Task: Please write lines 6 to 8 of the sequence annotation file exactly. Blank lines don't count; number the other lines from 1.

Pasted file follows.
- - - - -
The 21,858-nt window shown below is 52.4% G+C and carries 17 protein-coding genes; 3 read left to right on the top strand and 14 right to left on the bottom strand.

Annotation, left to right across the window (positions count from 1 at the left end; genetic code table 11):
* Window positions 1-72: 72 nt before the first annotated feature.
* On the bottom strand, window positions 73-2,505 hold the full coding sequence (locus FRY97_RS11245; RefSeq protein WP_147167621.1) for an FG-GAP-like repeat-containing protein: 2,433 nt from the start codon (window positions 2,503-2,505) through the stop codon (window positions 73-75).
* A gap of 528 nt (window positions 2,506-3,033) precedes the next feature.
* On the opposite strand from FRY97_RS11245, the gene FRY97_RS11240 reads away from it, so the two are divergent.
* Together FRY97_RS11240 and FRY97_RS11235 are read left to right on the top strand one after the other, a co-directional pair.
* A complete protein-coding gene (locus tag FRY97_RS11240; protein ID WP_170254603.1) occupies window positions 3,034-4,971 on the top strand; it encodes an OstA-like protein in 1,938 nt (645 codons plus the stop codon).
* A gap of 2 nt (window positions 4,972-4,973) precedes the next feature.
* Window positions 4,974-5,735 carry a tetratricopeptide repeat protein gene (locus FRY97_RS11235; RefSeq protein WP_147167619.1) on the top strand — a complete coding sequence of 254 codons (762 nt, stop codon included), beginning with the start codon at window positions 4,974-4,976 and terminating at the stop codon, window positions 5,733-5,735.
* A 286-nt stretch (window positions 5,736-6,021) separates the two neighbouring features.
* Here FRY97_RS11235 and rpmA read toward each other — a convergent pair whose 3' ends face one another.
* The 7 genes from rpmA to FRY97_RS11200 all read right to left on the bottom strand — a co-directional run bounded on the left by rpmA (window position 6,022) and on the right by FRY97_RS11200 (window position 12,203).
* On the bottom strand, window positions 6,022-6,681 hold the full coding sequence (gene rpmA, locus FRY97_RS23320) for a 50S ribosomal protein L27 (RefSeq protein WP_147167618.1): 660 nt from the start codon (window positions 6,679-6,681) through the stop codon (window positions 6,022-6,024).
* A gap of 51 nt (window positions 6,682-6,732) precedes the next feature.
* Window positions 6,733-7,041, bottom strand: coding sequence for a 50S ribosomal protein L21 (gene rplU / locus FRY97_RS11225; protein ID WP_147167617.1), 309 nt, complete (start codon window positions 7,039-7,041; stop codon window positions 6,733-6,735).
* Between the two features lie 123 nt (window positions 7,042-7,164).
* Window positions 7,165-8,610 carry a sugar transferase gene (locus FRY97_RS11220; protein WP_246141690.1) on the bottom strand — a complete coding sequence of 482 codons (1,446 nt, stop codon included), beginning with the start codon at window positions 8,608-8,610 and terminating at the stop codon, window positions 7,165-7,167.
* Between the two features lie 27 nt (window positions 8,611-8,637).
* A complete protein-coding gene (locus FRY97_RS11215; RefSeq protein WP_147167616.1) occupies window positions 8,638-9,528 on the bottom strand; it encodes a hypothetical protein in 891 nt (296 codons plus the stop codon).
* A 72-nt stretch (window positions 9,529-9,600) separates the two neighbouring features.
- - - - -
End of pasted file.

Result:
* On the opposite strand from FRY97_RS11245, the gene FRY97_RS11240 reads away from it, so the two are divergent.
* Together FRY97_RS11240 and FRY97_RS11235 are read left to right on the top strand one after the other, a co-directional pair.
* A complete protein-coding gene (locus tag FRY97_RS11240; protein ID WP_170254603.1) occupies window positions 3,034-4,971 on the top strand; it encodes an OstA-like protein in 1,938 nt (645 codons plus the stop codon).